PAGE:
Hiccups in Oncology

Hiccups can occur with tumors in the cardiac region, for instance, or be centrally induced. Hiccups can last for days or weeks and be extremely tormenting for patients.

With each normal inhalation, a person’s soul body connects more closely with their rhythmic system, only to then detach itself somewhat again with each exhalation. All states of mental tension (e.g., fright) are associated with an emphasis on inhalation, whereas exhalation dominates in relaxed states of mind. 
With hiccups, the intervention of the soul body becomes too strong, resulting in spasmodic, involuntary contractions of the diaphragm, as can be seen from the patient’s intensified, staccato-like repetitive inhalation. 

The therapeutic aim is, on the one hand, to release the soul body and thus the overly alert consciousness from its cramping activity, and on the other hand, to connect the soul in a healthy way with the body regions below the diaphragm, right down into the feet.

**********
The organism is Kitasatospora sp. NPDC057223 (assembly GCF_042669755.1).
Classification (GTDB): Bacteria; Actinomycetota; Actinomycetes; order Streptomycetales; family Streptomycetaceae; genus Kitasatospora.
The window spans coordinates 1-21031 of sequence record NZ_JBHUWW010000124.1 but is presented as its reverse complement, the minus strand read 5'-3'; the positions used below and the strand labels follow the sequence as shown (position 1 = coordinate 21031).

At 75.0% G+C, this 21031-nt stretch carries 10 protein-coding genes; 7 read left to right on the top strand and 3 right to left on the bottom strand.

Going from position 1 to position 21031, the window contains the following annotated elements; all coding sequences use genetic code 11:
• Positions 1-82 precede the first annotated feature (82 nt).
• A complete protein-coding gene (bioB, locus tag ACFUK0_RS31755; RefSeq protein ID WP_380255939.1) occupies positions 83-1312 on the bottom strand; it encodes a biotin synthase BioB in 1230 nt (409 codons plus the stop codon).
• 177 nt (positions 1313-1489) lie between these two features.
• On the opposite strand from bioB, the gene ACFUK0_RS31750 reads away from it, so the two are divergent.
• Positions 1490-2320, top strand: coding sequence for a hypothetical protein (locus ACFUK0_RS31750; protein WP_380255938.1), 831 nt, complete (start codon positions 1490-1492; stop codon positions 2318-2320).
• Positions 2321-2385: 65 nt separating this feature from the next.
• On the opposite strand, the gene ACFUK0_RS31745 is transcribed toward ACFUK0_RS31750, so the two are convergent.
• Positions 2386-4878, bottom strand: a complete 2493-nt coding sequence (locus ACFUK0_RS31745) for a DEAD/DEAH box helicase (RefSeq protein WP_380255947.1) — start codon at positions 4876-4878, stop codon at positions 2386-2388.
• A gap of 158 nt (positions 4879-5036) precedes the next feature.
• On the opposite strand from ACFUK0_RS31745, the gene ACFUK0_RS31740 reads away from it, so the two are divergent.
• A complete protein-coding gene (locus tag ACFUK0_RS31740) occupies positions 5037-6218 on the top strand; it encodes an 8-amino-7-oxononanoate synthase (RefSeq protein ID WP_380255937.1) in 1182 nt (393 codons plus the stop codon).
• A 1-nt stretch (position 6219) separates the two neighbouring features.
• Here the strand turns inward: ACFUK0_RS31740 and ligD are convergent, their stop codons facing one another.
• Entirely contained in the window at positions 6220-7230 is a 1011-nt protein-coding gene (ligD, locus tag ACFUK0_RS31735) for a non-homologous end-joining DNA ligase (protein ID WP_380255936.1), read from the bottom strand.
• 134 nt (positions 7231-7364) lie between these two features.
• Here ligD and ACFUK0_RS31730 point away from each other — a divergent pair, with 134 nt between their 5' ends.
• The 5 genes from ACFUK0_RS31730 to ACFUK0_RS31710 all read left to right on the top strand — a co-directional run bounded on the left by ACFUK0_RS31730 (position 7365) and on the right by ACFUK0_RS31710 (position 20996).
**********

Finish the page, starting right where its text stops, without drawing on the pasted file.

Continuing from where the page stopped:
Research news

Pilot study  on the clinical effect of yarrow liver compresses  
Liver compresses are commonly applied in integrative cancer treatment and are believed to have an energizing effect. A randomized pilot study was conducted to investigate the influence of yarrow liver compresses on the autonomic nervous system by analyzing heart rate variability in metastatic cancer patients undergoing radiotherapy and suffering from cancer-related fatigue. The study found that this application led to increased sympathetic activity during daytime in the intervention group, whereas in the control group, which did not receive any external application, increased parasympathetic activity. The study is open access:  
https://doi.org/10.1177/15347354221081253


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